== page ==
Study objectives: The tongue-retaining device is a customized monobloc oral appliance used in the treatment of obstructive sleep apnea syndrome (OSAS). This study evaluated tongue-retaining device efficacy and its tolerance by patients with OSAS.
Methods: The charts of 84 apneic patients were retrospectively analyzed, and patients were contacted by telephone to answer an oral questionnaire. The median follow-up time was 5 years.
Results: Based on the apnea-hypopnea index, a complete or partial response was obtained in 71% of the cases. The mean apnea-hypopnea index decreased significantly from 38 to 14 (p < 0.001) with the tongue-retaining device. The subjective intensity of snoring decreased by 68% (p < 0.0001) and the Epworth Sleepiness Scale score decreased from 9 to 6 (p < 0.05). An age of more than 60 years associated with a mandibular protrusion distance inferior or equal to 7 mm was predictive of a nonresponse (odds ratio [OR]: 7.25; 95% confidence interval [CI]: 1.43-36.7; p < 0.02). The compliance rate, as determined by answers to the questionnaire, was 52% after 5 years of follow-up. Nasal obstruction was a negative predictor of good compliance (OR: 6.94; 95% CI: 0.28-0.79; p < 0.005), whereas patients with Class I occlusion were more compliant than patients with Class II or III occlusions (OR: 3.83; 95% CI: 1.00-2.81; p < 0.05).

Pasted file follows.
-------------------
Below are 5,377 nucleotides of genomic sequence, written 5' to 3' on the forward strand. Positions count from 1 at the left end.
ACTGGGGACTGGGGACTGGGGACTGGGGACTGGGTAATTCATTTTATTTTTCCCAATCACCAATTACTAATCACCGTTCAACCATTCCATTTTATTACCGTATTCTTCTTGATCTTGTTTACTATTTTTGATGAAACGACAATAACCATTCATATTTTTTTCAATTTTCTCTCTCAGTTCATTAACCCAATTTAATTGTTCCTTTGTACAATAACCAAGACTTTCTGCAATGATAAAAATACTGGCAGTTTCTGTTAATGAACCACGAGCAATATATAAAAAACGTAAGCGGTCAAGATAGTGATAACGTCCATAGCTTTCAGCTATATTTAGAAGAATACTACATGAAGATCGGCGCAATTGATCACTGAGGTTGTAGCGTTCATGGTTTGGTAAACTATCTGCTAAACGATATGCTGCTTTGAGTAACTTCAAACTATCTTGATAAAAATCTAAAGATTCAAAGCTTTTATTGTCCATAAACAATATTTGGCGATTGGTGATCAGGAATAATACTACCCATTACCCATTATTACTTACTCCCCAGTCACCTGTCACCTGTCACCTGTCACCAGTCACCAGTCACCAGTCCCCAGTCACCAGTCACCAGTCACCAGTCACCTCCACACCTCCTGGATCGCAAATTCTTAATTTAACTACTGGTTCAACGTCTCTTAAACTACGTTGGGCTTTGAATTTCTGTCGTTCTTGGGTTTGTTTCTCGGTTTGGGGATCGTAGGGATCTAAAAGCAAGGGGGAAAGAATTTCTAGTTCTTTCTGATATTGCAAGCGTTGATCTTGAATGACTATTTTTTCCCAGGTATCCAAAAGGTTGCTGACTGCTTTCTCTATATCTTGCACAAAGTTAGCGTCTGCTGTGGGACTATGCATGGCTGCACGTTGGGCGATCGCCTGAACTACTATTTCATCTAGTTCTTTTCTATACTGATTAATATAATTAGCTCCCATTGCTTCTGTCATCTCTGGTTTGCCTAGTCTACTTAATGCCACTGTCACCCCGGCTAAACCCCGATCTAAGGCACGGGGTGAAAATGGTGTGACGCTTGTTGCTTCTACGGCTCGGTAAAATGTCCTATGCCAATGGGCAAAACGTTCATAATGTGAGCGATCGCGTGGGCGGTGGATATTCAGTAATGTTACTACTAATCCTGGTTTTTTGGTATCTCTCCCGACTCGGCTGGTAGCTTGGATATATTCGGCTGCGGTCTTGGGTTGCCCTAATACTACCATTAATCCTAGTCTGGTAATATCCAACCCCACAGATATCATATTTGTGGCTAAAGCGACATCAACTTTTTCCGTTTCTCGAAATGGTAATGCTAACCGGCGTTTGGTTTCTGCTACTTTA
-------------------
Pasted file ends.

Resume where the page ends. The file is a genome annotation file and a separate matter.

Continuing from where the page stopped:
Conclusions: Tongue-retaining device performance tended to be similar to that of the mandibular advancement device. Thus, teams trained in tongue-retaining device fabrication and fitting may propose it as an alternative to continuous positive airway pressure, taking nasal obstruction into consideration as a contraindication.